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Being a Black woman is great! Your skin beams with all that melanin, and you age well because of it. You’re granted the duty and privilege of being a keeper to so many of your sisters by virtue of your experiences. You know that your joy, your beauty, your pain, and your life is an act of resistance to be celebrated. You’ve got that Black girl magic. But you’ve also got some really, stupid questions to deal with on a day-to-day basis.

I, for one, have decided that 2016 is the year I stop answering some ignorant questions. Let’s review.

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1. Questions about my hair or any other Black woman’s hair.

It’s not your business if my hair is real or not, especially if I don’t know you. Unless you see me in a hair salon or workshop catering to “natural hair,” it is not my duty to teach you about it. And I am not your personal guide to understanding the complexities of Black hair. You know who can answer your questions though? Google.

2. How to do the Nae Nae or some other popular Black dance.

The Nae Nae is a great dance. So is the Whip. And the Stank Leg. And there are tons of Hip Hop dance studios and YouTube videos that will gladly teach you how to do them.

3. Questions about how I talk and why I talk the way I talk.

I cannot take anyone seriously who asks why I “speak so well” or “talk white” or some other silly question. Ask yourself: Why do YOU speak the way you do and after that, go ask Reddit.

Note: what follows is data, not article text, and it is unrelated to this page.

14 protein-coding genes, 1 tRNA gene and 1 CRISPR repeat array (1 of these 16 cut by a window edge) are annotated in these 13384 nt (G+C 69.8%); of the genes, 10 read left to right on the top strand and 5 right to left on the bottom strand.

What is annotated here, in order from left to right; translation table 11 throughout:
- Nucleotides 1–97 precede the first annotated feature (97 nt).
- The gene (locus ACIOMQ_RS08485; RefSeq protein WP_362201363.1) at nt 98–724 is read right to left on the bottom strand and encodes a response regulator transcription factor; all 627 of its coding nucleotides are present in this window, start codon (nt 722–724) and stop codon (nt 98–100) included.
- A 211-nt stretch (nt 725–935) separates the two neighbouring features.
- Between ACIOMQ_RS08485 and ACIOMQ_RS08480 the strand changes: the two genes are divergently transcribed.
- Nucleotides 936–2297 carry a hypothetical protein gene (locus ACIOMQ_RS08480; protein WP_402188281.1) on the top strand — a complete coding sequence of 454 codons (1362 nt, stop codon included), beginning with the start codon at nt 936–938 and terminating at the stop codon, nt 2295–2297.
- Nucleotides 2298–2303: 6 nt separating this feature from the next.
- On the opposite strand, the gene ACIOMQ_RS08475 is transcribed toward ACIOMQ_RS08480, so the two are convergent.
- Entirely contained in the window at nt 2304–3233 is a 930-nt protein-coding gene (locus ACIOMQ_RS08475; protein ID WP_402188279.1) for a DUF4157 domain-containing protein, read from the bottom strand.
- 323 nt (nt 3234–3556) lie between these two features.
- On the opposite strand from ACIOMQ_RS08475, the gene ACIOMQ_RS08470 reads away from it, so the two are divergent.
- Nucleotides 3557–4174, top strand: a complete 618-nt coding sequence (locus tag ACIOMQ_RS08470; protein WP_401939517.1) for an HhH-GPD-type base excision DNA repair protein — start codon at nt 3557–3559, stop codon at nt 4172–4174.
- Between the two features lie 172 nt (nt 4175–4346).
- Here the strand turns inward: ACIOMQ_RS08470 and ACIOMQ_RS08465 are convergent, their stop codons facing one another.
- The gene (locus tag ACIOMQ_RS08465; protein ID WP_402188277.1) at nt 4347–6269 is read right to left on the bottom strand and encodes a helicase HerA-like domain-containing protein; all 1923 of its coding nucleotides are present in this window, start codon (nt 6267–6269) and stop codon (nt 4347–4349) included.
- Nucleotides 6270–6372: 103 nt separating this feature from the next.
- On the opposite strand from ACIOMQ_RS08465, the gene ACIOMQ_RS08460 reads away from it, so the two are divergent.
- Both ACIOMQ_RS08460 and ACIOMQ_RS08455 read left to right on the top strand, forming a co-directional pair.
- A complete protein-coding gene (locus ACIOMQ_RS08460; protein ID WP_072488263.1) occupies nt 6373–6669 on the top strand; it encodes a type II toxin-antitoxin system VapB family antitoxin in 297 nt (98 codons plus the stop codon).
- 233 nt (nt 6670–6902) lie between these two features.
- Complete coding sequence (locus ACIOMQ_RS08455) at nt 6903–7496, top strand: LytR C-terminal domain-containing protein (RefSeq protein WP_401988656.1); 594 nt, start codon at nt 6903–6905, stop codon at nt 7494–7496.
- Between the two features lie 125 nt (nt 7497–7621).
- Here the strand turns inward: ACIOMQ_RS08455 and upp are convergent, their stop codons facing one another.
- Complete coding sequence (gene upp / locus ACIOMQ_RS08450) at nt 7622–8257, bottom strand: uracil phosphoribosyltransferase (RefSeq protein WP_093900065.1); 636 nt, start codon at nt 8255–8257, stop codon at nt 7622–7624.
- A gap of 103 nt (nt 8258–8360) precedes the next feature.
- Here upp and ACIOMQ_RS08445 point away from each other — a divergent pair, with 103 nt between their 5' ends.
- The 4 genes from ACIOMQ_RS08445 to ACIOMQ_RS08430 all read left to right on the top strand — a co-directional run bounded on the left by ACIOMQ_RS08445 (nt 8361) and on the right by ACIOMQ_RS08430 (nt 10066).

4. Whether or not you can’t say the N-word if you’re not Black.

Head over to Amazon. Rent 12 Years A Slave. Ask the question again but this time to yourself and in front of the mirror.

5. “Why is there no White History Month?”

Here’s a question for you, “CAN YOU NOT?” Other similar questions that will not be asked, “Why is there a BET?” “Why are you making this about race?”

6. “Do we have to make this about race?”

If Google were Siri, she’d probably respond with, “If you have to ask…” My response will be to side-eye you and continue whatever conversation I was having.

7. “Did you hear what Stacey Dash or Raven-Symone [or insert name of another person the Black community wants to trade in a racial draft] said? Do you agree?”

Go and ask Black Twitter, and if you’ve not been dragged to pieces, maybe, I’ll answer your question.

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